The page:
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Mark Anthony Turnage's new opera, Anna Nicole, charts the rise and fall of the American glamour model and reality TV hostess. With a suitably celebrity-laden premiere at The Royal Opera in London on 17 February, and a sell-out run, the stagework sees the media turning the camera lens on itself in true ironic fashion.

> Anna Nicole telecast on BBC Four (25 March)
> Anna Nicole broadcast on BBC Radio 3 (2 April)

"When people say that a celebrity’s rollercoaster life would “make a good opera”, they aren’t usually being literal. But an opera, or at least an unusually discordant musical, is exactly what the British composer Mark-Anthony Turnage and writer Richard Thomas have made of the tacky and tragically short life of Anna Nicole Smith, the Playboy centrefold known for her massive fake boobs, marriage to a billionaire 62 years her senior, and death at 39 from an accidental drug overdose...

"It’s jazzy, bitter-sweet, fizzing, moody and often touchingly tender. Five more performances, all sold out. But I wouldn’t be surprised if this sardonic fable for our times finds a second life on screen or in the West End."
The Times

"Mr. Turnage’s music is the primary reason that so much seemed so right in Anna Nicole. There are flashes of Weill in the clattering, cabaret-like scenes when the reporters, wielding microphones, mutter like a Greek chorus; and jazzy sneering brass writing in the scene with the dancers at the “gentleman’s club” in Houston... The more reflective passages often take the surprising form of beguiling, varied waltzes. Mr. Turnage and Mr. Thomas have come up with a slew of operatic characters that singers are going to relish, as this cast did. The London audience ate it up. But so did I, because in the end this is a musically rich, audacious and inexplicably poignant work. The ovations were tumultuous."
New York Times

"I’ll eat my six-gallon hat if it’s not a stonking great hit... It’s often very funny, but it’s not just a crude farce with a downbeat ending: I think it is underpinned by genuine compassion for Anna Nicole and genuine scorn for the forces that mould, and then destroy her. What makes this opera so exciting, however, is that Turnage seems to have found precisely the right musical idiom for such a drama - an Americana, brashly orchestrated and violently propulsive which embraces jazz, blues, musical comedy, and lounge smooch so ingeniously and responsively as to transcend mere pastiche. It doesn’t set out to be a complex or a subtle score, but it packs an irresistibly visceral punch."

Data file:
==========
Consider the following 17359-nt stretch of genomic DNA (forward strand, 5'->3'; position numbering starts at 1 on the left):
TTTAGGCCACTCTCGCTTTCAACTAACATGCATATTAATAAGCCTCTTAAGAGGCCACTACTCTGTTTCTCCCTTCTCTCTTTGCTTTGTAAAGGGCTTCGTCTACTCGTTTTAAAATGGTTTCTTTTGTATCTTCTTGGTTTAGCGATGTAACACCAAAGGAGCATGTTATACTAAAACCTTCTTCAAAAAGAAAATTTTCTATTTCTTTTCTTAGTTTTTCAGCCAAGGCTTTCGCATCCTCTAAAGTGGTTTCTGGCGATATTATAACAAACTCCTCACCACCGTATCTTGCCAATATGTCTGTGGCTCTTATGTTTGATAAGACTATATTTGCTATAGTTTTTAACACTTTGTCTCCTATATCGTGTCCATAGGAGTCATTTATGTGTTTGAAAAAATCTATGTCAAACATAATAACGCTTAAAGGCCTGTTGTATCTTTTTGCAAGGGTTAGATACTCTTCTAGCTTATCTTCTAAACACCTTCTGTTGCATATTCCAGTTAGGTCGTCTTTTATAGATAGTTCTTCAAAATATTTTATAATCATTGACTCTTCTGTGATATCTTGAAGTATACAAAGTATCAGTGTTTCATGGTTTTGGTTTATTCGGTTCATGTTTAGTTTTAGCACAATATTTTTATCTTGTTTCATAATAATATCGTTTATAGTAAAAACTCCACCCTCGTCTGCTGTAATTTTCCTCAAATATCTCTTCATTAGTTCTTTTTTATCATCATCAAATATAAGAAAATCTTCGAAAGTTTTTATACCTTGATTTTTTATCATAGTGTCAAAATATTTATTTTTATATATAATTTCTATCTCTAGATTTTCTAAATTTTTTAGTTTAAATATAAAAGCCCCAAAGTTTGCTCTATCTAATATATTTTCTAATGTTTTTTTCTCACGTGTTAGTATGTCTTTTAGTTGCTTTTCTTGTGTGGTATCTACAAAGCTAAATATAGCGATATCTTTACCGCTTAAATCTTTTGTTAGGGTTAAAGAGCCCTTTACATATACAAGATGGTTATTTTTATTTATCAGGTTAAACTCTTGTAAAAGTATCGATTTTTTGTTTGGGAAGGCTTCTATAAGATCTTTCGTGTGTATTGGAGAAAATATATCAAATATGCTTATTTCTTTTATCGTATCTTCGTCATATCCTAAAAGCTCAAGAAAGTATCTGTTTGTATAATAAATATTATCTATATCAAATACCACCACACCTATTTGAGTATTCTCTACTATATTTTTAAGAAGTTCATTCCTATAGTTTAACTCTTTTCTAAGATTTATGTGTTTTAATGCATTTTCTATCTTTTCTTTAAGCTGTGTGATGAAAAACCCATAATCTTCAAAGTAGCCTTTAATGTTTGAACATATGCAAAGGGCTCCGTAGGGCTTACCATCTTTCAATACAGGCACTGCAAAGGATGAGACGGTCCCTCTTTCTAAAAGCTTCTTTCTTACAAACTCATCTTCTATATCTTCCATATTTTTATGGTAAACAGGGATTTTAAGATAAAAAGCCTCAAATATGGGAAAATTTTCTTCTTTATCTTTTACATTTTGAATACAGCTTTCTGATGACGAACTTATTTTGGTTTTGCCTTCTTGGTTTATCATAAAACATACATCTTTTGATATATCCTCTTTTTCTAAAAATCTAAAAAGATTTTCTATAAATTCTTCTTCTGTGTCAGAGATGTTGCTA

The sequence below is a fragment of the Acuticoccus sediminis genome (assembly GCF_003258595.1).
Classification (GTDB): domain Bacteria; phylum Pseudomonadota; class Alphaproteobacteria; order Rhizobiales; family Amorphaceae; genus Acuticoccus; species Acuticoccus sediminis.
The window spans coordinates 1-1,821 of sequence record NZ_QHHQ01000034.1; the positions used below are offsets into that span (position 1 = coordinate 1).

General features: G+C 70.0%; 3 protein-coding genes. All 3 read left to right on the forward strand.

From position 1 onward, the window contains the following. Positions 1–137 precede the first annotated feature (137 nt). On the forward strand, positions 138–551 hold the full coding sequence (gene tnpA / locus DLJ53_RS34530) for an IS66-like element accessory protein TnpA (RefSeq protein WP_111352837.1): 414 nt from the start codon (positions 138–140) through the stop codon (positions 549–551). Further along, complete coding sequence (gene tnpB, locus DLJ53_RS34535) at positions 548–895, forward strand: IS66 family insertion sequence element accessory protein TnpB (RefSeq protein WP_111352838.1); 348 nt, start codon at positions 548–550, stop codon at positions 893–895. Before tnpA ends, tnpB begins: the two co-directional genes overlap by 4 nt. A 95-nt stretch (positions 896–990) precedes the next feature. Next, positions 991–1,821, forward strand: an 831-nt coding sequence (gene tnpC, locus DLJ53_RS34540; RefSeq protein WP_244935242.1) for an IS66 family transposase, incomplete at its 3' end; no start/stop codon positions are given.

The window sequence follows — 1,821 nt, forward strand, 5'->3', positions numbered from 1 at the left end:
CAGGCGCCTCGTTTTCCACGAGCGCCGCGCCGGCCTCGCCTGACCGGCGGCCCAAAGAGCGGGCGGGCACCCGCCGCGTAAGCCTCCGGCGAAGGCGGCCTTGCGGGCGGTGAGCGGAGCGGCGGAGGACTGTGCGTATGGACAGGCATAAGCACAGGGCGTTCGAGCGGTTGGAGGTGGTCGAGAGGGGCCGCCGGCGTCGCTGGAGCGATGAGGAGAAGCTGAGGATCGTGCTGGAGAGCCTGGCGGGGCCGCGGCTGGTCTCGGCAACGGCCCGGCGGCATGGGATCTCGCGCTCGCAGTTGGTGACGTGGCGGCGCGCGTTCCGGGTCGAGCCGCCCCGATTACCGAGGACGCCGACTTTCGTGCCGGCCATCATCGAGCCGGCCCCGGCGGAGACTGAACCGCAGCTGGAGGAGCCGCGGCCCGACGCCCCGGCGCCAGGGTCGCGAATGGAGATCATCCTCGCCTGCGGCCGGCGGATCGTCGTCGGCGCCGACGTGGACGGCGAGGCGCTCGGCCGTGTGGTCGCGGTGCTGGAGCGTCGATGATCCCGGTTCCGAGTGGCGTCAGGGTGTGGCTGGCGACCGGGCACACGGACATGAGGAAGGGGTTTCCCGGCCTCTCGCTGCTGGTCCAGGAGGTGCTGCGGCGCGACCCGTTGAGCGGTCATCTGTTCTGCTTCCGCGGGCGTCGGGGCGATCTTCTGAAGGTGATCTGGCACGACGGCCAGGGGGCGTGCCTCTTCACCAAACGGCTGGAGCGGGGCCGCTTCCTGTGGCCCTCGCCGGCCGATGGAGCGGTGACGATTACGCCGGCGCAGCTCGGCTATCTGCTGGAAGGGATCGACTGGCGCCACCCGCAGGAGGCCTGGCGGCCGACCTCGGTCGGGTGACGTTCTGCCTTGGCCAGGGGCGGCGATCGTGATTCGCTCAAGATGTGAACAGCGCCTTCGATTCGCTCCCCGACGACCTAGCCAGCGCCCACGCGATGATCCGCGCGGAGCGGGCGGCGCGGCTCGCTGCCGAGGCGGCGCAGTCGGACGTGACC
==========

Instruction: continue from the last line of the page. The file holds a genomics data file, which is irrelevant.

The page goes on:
Daily Telegraph

"It is already clear that the Royal Opera has picked a winner — a contemporary opera with wings that has to be revived and, I predict, that other companies will want to stage. Laugh-out-loud moments abound, but this is essentially a serious opera. Turnage, Thomas and Richard Jones, the director of the spectacular production, abruptly pull the carpet from under our feet in the second half, when Anna Nicole becomes an anything but merry widow, gets hooked on the prescription drugs that she needs for relief of the back pain brought on by her supersize silicone implants and loses the teenage son she has neglected, but adores, to a lethal cocktail of pills. Turnage’s score strikes me as being entirely apt to the subject matter... If the first half is jazzy and the second more bluesy, these styles have always been aspects of Turnage’s musical language, and perfectly suit his ends. His is a score both immediately attractive and dramatically purposeful, while Thomas’s pithy text is integral to the success of an opera that hits all the G-spots."
Sunday Times

"Thomas's wickedly cynical lyrics combine the sophisticated acerbic bite of a Sondheim with the off-the-wall zaniness of Monty Pythyon... Turnage's eclectic jazz-tinged score - pungently played under conductor Antonio Pappano - splendidly captures the mood of this rasping, grasping American nightmare. But it is not without its moments of serenity and lyricism... The first-night audience cheered it mightily and laughed uproariously. But I suspect the last laugh was on us."
Daily Mail

“Right topic, right time... Richard Thomas's libretto would carry the day even if the score weren't as terrific as it is: varied, acidic, lyrical and occasionally heartbreaking. The death of Anna's son, Daniel, who sings only to utter the names of all the drugs he's been stuffed with, is suitably devastating... The orchestra and jazz band together pack a punch in Turnage's rhythmic score, punching out the jazz and blues enhancing the edgy but somehow edible atonality that is so characteristic of him... It's a tremendous show, fast-paced, spare and concentrated."
The Independent

> Read an interview with Mark-Anthony Turnage about the creation of the opera

> View the Royal Opera House trailer for Anna Nicole

>  Further information on Work: Anna Nicole

Photo: Eva Maria Westbroek (Wadey James)

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